Why create a Will?


You spend the majority of your life working hard to provide for your loved ones and for yourself. Maybe you’ve saved some money for a rainy day, paid off some or all of your mortgage, or have built up an admirable collection of high quality personal possessions. These things are your legacy, and can benefit those you love best in the event of your death, but only if you create a will.

If you’re wondering why you should create a will, here’s what you need to know.




Why create a Will and what does it do?

A Will, quite simply, outlines what you want to happen to your valuables and possessions after your death. It lets you ensure your loved ones, friends and relatives are taken care of after you’ve gone, and that your assets are distributed in a way that you approve of.

Making a Will can help avoid your family paying more inheritance tax than is necessary, and can avoid a lot of heartache and arguments after your death too. You can write your Will yourself quite easily, but if things are complicated or you have a high value of assets, it is recommended to create a Will with legal guidance.

Once your Will is made, you can make changes to it further down the line if situations change or you are unhappy with your previous decision. This official alteration is called a ‘Codicil’, and is good for small changes. The alternative is to scrap that Will entirely and make a new one, which may be more appropriate if you have big changes to make.

As well as detailing who gets what, your Will names the person or people who will handle your Estate after your death. These people are called your ‘Executors’, and are usually your closest relatives or friends, but can also be a solicitor. You can also include instructions relating to your funeral in your will, and even messages to be read after you’ve passed.

Why create a Will at all?

All this might sound like a bit of a hassle, and something that is not high on your list of priorities right now. However, there are some good reasons for making a Will which you should consider before putting off this important job.

  • Your wishes will be carried out as you wanted: Without a will, the law will decide who gets what, which might not reflect the way you wanted things to be.
  • Your children will be taken care of: In a will, you can state who is to take care of your children in the event that both you and your partner die. Without this, they could end up in the care of the state.
  • You can reduce inheritance tax: If advice is taken in advance and a will made, it if possible to avoid paying too much inheritance tax, so your family will benefit from more of your assets.
  • Your family won’t suffer additional stress: A will makes it much easier for your loved ones to sort out your estate after your death. At a time when they are already grieving, a well put together will can be a big relief.
  • The right people will be taken care of: If you have a partner you are not married to, or have close friends who are not blood related but you would like to give something to after you die, a will is the only way to ensure this happens as you’d hoped it would.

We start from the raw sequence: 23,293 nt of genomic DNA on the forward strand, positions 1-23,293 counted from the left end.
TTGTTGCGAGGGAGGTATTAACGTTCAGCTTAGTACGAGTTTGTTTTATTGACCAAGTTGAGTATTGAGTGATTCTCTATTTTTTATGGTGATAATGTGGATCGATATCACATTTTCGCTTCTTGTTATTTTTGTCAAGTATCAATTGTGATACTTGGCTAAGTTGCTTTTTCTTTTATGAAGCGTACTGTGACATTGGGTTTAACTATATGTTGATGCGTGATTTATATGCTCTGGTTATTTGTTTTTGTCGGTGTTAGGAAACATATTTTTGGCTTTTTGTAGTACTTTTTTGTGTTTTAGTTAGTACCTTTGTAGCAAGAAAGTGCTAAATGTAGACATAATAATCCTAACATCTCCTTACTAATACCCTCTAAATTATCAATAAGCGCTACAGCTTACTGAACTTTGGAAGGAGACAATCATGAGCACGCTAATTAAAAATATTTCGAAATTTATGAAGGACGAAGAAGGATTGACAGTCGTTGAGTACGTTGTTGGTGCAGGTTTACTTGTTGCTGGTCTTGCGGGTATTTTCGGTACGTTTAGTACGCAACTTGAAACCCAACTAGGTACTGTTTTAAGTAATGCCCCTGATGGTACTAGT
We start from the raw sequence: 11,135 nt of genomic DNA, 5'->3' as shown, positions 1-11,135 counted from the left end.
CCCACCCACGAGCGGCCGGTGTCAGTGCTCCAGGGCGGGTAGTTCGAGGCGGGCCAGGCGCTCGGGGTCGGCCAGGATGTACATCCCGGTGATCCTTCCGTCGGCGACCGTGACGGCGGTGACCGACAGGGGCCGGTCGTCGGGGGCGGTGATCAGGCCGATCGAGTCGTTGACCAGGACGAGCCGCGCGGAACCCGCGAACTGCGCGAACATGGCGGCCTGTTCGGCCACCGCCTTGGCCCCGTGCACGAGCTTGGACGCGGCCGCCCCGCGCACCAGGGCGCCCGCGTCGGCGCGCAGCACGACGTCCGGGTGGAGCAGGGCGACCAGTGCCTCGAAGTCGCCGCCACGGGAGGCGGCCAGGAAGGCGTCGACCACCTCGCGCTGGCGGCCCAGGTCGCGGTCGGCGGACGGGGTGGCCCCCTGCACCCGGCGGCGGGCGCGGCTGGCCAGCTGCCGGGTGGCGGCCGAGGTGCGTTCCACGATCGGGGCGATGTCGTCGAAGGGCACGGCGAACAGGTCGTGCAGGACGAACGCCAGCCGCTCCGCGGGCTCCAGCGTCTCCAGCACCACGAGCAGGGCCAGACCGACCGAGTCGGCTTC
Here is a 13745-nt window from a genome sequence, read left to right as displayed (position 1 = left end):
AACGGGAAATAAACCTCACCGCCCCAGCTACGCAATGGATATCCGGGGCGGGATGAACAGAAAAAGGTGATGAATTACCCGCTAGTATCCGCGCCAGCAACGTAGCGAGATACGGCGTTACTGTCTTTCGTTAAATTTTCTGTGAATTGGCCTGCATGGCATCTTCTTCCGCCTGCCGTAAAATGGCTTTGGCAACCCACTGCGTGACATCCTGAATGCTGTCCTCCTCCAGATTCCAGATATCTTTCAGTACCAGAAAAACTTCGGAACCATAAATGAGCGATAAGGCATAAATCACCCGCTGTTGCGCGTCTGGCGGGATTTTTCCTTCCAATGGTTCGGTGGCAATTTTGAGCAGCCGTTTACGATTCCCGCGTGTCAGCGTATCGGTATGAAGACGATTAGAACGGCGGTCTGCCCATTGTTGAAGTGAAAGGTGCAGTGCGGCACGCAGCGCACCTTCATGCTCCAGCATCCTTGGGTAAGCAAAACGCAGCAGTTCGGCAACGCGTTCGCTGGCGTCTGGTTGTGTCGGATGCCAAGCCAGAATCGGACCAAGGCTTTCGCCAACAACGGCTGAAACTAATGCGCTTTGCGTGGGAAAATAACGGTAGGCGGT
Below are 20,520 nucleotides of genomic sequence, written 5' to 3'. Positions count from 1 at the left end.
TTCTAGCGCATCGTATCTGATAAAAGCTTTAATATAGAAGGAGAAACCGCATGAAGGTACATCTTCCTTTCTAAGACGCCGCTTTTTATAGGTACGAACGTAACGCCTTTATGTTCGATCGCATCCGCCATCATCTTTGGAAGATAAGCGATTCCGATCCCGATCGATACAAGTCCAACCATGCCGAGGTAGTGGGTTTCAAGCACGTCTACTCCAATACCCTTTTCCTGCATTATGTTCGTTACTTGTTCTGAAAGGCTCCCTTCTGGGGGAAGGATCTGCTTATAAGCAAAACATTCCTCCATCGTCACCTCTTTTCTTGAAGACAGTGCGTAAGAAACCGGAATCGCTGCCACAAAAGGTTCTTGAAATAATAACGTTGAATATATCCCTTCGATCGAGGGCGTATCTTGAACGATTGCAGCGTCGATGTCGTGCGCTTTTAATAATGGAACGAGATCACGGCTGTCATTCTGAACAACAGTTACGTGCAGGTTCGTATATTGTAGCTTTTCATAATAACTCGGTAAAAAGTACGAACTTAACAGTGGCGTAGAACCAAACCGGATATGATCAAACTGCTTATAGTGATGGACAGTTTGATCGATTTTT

If you’re relatively young and healthy, you might think you’ve got the rest of your life to sort all this out. Why should you be thinking about death now? Well, if you want to be sure that your wishes are carried out after you die, there really is no time like the present to start on your will. We never know what’s around the corner, so if there are important people in your life, think about starting to create a will sooner rather than later.

What happens if you don’t create a Will?

The most important point to remember when asking ‘why create a Will’ is that without a Will, the law says who gets what after you die. When you die without leaving a Will, you don’t get any say in what happens to your assets, and they could end up with a distant blood relative rather than with the people you were genuinely close to.

When you die without a Will, this is called Intestacy. The precise consequences of dying intestate vary between England, Wales, Scotland and Northern Ireland, but some problems will be common no matter where you live. For example:

  • Unmarried partners get nothing: No matter how long you have been with your partner, if you are not married and they are not named in a Will, they will be left with nothing.
  • Married partners get everything: Your husband or wife will get all of your Estate, leaving nothing for your children, even if you were separated.
  • Children or grandchildren may be left out of pocket: The amount payable to offspring varies between the countries of the UK, but may not be what you would have wished to leave.
  • With no close living relatives, the Crown gets everything: Called bona vacantia, this law means that if you don’t have a close blood relative the government will take all your assets.
  • Inheritance tax will be higher: Without a Will, any inheritance tax owed by your Estate is likely to be higher than it would have been if you’ve made a Will.

In the last year alone, the government in the UK obtained around £8 million worth of money and property as a result of people dying without a Will. Making a Will is much easier than you might think, and there are even services now that allow you to make a Will online, just like right here at Lexikin. This means there are no legal fees to pay, and everything can be done quickly and easily from the comfort of your own home.

Don’t risk leaving behind a big mess for your family and friends. Create a Will today and be reassured that, if the worst does happen, all the people you love will be taken care of as you’d wished.

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